The power sources include the engine 101, the regenerative braking system, the battery 103, and other electric systems. The regenerative braking system also functions as a destination of power supply. A combination of the generator 102 and the generator control device 112 functions as a regenerative braking system during the regenerative braking. The cost of generating unit power is hereinafter referred to as a power generation cost or a power cost.

The engine 101 supplies power to the PS lines 108 via the generator 102 when it functions as a power source. The power generation cost of the engine, which is a cost of generating electric power by a power output of the engine, is calculated by the following formula:
a unit fuel price×the current power generation efficiency of the engine (fuel consumption per unit power)×generator efficiency

The engine efficiency varies as an engine operating point moves due to the power generation. Although the power generation cost of the engine increases when the engine operates at low efficiency, the engine efficiency improves with the power generation. When the engine operates at high efficiency, the engine efficiency does not improve with the power generation. However, the engine efficiency itself is good. Thus, an amount of fuel consumption at each engine operating point is used for calculating the power generation cost.

For example, if the engine efficiency is 300 g/kWh at an engine operating point α and that is 280 g/kWh at an engine operation point β, the power of engine used for the power generation is 1500 rpm×2π/60×20 Nn=3.1 kW. An increase in fuel consumption is 0.28×(1500 rpm×2π/60×70 Nn−0.300×(1500 rpm×2π/60×50 Nn)=722 g/h. As a result, the fuel consumption per 1 kw of the power of the engine is 233 g/kWh. If the power generation efficiency is 0.8, the power generation cost is converted to 291 g/kWh.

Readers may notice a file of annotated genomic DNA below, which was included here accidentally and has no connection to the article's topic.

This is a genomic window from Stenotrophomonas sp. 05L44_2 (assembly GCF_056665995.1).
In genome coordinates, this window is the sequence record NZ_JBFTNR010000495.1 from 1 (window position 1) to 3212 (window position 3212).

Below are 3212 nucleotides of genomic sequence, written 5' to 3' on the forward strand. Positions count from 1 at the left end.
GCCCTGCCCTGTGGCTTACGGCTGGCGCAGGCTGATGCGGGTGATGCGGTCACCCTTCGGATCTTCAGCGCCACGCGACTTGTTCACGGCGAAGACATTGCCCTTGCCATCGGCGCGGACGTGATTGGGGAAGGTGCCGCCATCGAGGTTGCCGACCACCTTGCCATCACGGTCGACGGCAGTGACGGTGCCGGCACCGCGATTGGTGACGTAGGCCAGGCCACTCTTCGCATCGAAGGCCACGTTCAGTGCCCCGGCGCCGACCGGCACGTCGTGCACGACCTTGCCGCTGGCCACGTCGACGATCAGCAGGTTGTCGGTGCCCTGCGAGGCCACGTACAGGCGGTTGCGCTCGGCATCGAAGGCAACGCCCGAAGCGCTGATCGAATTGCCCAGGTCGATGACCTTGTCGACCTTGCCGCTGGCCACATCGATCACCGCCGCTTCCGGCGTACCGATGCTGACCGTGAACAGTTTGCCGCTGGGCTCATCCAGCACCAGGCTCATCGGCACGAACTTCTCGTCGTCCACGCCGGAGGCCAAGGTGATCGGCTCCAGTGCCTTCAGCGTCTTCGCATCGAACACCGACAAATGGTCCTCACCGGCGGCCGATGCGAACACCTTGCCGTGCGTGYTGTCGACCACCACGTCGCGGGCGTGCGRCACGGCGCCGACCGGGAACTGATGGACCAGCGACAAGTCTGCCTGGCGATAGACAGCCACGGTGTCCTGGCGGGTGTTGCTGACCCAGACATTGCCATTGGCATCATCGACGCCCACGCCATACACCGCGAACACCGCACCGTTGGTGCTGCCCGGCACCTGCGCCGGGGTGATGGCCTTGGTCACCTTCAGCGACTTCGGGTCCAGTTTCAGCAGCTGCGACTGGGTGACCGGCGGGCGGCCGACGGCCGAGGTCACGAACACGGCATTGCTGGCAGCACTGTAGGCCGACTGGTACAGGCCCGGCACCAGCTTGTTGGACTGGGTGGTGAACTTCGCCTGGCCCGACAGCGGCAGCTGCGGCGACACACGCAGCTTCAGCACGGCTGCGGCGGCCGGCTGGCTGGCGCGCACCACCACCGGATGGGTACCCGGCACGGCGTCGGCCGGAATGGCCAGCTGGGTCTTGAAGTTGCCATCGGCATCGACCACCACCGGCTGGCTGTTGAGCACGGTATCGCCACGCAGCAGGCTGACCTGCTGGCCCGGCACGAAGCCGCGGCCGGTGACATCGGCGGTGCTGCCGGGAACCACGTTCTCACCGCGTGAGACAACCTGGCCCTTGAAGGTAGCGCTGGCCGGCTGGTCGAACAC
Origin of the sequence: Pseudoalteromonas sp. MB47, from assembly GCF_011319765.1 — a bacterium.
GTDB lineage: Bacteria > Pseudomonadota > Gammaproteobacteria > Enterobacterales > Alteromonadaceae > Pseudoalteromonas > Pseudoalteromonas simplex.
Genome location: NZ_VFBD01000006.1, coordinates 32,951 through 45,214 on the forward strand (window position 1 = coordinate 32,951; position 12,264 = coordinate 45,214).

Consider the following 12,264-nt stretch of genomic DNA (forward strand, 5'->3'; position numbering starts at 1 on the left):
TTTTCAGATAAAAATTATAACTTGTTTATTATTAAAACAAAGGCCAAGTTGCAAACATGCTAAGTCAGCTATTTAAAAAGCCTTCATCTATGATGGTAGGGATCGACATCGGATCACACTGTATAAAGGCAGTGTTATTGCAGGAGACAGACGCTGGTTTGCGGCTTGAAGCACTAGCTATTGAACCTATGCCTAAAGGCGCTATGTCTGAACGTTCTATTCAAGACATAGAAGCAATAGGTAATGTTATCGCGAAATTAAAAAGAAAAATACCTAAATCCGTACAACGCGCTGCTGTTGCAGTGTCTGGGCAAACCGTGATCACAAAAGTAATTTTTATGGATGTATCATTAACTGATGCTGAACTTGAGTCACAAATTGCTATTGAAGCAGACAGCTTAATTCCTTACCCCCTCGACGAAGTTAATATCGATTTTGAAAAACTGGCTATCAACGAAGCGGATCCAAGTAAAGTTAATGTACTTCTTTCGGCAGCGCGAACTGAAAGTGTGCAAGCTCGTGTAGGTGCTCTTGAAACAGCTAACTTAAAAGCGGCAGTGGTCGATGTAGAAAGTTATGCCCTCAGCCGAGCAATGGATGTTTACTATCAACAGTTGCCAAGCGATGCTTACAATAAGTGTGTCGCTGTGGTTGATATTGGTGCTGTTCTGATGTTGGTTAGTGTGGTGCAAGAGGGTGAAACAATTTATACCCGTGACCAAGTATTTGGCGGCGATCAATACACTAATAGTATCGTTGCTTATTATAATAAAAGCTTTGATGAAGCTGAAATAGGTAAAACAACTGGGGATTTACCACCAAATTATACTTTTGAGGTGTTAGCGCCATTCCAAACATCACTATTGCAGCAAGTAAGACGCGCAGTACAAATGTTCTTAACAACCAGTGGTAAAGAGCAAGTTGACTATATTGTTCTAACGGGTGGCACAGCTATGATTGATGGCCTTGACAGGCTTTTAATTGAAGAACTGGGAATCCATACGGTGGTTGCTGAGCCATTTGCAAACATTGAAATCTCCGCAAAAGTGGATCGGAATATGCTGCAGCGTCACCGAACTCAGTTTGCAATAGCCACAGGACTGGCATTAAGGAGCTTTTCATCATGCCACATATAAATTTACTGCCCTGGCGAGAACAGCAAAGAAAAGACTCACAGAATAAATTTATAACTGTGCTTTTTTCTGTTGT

The power generation cost of the engine 101 is accurately calculated with consideration of the generator efficiency. As a result, an engine operating point at which the power generation cost is low is precisely determined. By generating power by the engine 101 mainly at the point, the power generation cost can be reduced. The engine power generation cost is calculated by converting an increase in fuel consumption for operating the engine 101 due to the power generation. With this method, an effect that the fuel consumption per unit power of the engine 101 is decreased is converted into the power generation cost. The engine 101 is effectively used for the power generation by selecting the power sources based on the converted cost.